"This year has been kind of difficult for me, not only personally but professionally," confesses actor Ethan Hawke, visibly skittish as he discusses his unorthodox turn in the plot-twisting thriller Taking Lives, costarring Angelina Jolie, Kiefer Sutherland, Olivier Martinez and screen veteran Gena Rowlands.
Hawke, 33, who has tried his hand as a novelist (Ash Wednesday) and director (Chelsea Walls), is referring to his recent split from actress Uma Thurman whom he married in 1998 (they have two children, Maya, five, and Levon, two) as well as to the stress of the working actor.
Amid reports that the marriage meltdown resulted from Hawke's alleged infidelity, he and Thurman had to cope with the challenges of raising their children in New York and working frequently elsewhere, notably Hollywood, for which Hawke has a well-known disdain.
Gen X Poster Boy
Despite Hollywood's embrace of the 19-year-old Hawke in 1989 for his performance in the box office hit and critical darling Dead Poets Society not to mention the 2001 Academy Award nomination for best supporting actor in Training Day Hawke holds true to the bohemian nature and independent spirit that defined him as a poster boy for the so-called Generation X in the mid-'90s.
The actor's resume is dominated by offbeat films that explore the Gen X zeitgeist, such as the Ben Stiller-directed Reality Bites and Richard Linklater's Before Sunrise. (Hawke and costar Julie Delpy reprise their roles in Linklater's sequel to the edgy romance, Before Sunset, which hits theaters in June 2004.)
"Those kinds of labels are just pop-culture things," Hawke says now. "It still follows me around. I did Hamlet, and it was the Gen X Hamlet. When I did Training Day it was, 'He sheds his Gen X skin.' I don't think anybody knows exactly what it means."
"I did Taking Lives, then I went straight into Before Sunset, then straight into doing Shakespeare at Lincoln Center. I just finally had a month off," says the native Texan (he grew up in New Jersey), who for this interview sported a scrappy look replete with spiky hair, stubble and a thrift-shop Western-style shirt.
Hawke will surprise audiences with his role in Taking Lives, which is precisely why he was attracted to the script.
"In so many of the parts I've played particularly in movies like Dead Poets Society and Training Day I've been kind of the moral center of the movie," the actor explains. "So I've been looking to try to find a part that wasn't like that, that would give me an opportunity to do something that I hadn't done before."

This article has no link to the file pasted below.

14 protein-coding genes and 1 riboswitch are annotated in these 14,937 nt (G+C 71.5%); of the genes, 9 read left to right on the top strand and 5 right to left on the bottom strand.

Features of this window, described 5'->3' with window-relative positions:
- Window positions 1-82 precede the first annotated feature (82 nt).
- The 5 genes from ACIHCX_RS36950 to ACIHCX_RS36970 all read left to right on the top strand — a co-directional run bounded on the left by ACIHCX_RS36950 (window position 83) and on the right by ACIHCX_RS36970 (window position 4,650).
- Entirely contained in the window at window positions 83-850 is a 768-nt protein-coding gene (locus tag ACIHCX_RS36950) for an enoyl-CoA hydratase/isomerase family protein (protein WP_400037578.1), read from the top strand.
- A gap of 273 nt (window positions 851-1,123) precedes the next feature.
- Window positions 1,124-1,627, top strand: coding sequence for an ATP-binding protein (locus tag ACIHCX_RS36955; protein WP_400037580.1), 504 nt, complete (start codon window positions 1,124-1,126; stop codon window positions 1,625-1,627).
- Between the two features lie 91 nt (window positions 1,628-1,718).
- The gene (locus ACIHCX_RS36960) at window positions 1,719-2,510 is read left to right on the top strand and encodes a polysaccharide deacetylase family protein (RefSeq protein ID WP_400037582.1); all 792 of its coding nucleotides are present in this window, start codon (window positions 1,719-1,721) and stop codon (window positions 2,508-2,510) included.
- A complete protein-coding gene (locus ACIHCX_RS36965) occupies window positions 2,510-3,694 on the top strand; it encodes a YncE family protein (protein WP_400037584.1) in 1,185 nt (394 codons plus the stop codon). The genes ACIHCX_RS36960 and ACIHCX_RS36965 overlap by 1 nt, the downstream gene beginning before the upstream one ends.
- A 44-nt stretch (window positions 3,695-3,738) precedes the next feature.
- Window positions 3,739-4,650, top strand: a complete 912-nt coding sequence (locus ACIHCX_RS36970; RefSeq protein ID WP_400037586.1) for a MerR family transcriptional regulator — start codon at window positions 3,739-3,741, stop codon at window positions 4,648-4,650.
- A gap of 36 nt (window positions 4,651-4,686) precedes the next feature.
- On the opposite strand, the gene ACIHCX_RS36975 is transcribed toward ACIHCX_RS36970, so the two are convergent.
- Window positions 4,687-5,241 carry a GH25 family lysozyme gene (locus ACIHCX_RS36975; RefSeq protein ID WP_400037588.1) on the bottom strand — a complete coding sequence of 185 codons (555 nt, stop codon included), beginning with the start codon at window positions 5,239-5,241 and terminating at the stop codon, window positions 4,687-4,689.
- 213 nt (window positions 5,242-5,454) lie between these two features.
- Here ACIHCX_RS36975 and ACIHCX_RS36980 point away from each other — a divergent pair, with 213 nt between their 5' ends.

In the film, Hawke plays James Costa, a small-time art dealer who becomes first a Good Samaritan, then a suspect, then a witness and finally the bait for a serial killer on the loose in Montreal. Jolie plays Illeana Scott, an American FBI profiler summoned to Canada to get inside the head of the murderous sociopath. As the pressure mounts to solve the case, Illeana's attraction to Costa sparks a complicated romantic entanglement.
Says producer Mark Canton: "Ethan's a phenomenal talent -- a very serious, intelligent actor who chooses his material carefully. I always thought he was good, but in Training Day I watched him raise the bar even higher."
"Training Day was my first real positive experience with a Hollywood movie in a long time," says Hawke. "It was a big-budget mainstream movie where I had a great time and felt really proud of the work. For a long time I've been feeling like whenever I work over there it doesn't turn out as good. So in that way it affected me; it made me more open to the idea."
No spoilers here, but expect some chilling plot twists and more than a few extremely unsettling images in Taking Lives. Director D.J. Caruso (a huge fan of mercurial crime writer James Ellroy), who has directed various episodes of TV's The Shield, obviously has an attraction to the darker side of things.
Not so Hawke. "To be honest, I'm actually really sensitive to this kind of stuff," says the actor. "I don't like scary movies. I don't like that feeling of being scared. I just have to have a real good sense of play about it all, just kind of laugh about it all."
For those less squeamish, the first nine minutes of the film -- featuring an open grave will be screened exclusively on Yahoo! for a limited time, beginning March 12.
Hawke is about to start production on Assault on Precinct 13, a retelling of John Carpenter's classic '70s B-movie about a mobster (to be played by Laurence Fishburne) being held in the soon-to-be-shut-down Precinct 13 on New Year's Eve. Hawke will play a captain who cobbles together a force of cops and criminals to protect the station. Also on tap for the actor is the lead role in Billy Dead, a film based on a 1988 novel and described by Daily Variety as a "murder mystery that portrays a troubled, working-class Michigan family and the long pent-up secrets of violence and incest that emerge in the aftermath of a brother's death."